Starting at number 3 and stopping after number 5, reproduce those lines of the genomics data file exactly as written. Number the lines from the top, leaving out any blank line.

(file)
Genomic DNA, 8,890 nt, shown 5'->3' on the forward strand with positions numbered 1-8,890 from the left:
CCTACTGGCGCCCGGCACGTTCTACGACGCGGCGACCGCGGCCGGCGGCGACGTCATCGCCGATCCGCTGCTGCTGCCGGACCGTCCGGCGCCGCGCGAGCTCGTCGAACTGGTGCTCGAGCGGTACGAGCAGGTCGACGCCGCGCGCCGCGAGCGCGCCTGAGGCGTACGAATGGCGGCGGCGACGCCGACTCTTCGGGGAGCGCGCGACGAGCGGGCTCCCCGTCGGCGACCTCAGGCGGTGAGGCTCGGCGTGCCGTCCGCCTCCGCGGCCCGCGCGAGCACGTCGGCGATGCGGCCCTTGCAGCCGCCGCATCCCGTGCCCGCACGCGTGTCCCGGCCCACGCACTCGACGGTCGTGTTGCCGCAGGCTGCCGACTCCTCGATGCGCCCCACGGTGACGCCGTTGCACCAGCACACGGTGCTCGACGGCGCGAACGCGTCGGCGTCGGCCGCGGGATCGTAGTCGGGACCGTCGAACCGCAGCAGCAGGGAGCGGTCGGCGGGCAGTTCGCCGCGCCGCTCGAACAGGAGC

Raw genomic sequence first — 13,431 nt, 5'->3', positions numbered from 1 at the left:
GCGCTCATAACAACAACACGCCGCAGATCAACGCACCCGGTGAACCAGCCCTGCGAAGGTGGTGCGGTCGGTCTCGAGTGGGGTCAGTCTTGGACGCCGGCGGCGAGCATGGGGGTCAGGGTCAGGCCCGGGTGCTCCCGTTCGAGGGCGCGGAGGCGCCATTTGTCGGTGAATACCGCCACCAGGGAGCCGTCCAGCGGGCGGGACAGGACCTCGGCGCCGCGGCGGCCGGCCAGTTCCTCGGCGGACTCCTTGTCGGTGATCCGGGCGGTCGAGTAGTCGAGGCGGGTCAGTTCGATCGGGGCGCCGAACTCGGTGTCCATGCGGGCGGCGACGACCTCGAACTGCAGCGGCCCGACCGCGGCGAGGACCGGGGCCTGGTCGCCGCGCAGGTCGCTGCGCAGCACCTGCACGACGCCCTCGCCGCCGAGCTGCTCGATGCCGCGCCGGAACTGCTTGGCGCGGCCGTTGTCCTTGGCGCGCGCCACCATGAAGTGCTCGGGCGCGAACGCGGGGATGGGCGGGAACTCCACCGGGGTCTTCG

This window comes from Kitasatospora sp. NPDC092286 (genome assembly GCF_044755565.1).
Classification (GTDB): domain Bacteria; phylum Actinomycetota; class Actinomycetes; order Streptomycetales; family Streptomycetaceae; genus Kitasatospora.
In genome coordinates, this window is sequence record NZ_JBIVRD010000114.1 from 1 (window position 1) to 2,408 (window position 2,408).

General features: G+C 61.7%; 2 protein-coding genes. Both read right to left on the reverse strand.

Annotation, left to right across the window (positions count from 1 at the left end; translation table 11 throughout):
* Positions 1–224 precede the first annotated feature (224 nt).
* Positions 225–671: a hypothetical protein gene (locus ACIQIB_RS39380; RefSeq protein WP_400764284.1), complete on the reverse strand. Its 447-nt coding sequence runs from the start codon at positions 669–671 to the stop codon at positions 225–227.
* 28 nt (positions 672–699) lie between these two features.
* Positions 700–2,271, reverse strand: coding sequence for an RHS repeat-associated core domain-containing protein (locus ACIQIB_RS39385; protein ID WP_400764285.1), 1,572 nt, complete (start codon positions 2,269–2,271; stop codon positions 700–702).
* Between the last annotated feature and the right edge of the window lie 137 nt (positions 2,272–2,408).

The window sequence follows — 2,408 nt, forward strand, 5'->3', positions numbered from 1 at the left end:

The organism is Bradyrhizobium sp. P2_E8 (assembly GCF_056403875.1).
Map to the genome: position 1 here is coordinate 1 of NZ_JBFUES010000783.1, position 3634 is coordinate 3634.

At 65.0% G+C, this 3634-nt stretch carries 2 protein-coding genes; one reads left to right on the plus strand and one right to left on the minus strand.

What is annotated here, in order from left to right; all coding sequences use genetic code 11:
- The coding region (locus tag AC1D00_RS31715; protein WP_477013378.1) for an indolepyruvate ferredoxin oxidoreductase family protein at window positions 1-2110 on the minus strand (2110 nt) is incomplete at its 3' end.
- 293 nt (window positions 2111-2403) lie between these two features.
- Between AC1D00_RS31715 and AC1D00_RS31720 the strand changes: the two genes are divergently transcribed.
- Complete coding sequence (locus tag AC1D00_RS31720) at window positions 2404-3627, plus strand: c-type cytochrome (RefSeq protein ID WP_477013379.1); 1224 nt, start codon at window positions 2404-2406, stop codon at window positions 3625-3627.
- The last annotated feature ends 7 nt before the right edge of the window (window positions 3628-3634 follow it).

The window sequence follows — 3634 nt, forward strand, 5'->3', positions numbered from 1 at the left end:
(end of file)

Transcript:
Raw genomic sequence first — 13,431 nt, 5'->3', positions numbered from 1 at the left:
GCGCTCATAACAACAACACGCCGCAGATCAACGCACCCGGTGAACCAGCCCTGCGAAGGTGGTGCGGTCGGTCTCGAGTGGGGTCAGTCTTGGACGCCGGCGGCGAGCATGGGGGTCAGGGTCAGGCCCGGGTGCTCCCGTTCGAGGGCGCGGAGGCGCCATTTGTCGGTGAATACCGCCACCAGGGAGCCGTCCAGCGGGCGGGACAGGACCTCGGCGCCGCGGCGGCCGGCCAGTTCCTCGGCGGACTCCTTGTCGGTGATCCGGGCGGTCGAGTAGTCGAGGCGGGTCAGTTCGATCGGGGCGCCGAACTCGGTGTCCATGCGGGCGGCGACGACCTCGAACTGCAGCGGCCCGACCGCGGCGAGGACCGGGGCCTGGTCGCCGCGCAGGTCGCTGCGCAGCACCTGCACGACGCCCTCGCCGCCGAGCTGCTCGATGCCGCGCCGGAACTGCTTGGCGCGGCCGTTGTCCTTGGCGCGCGCCACCATGAAGTGCTCGGGCGCGAACGCGGGGATGGGCGGGAACTCCACCGGGGTCTTCG

This window comes from Kitasatospora sp. NPDC092286 (genome assembly GCF_044755565.1).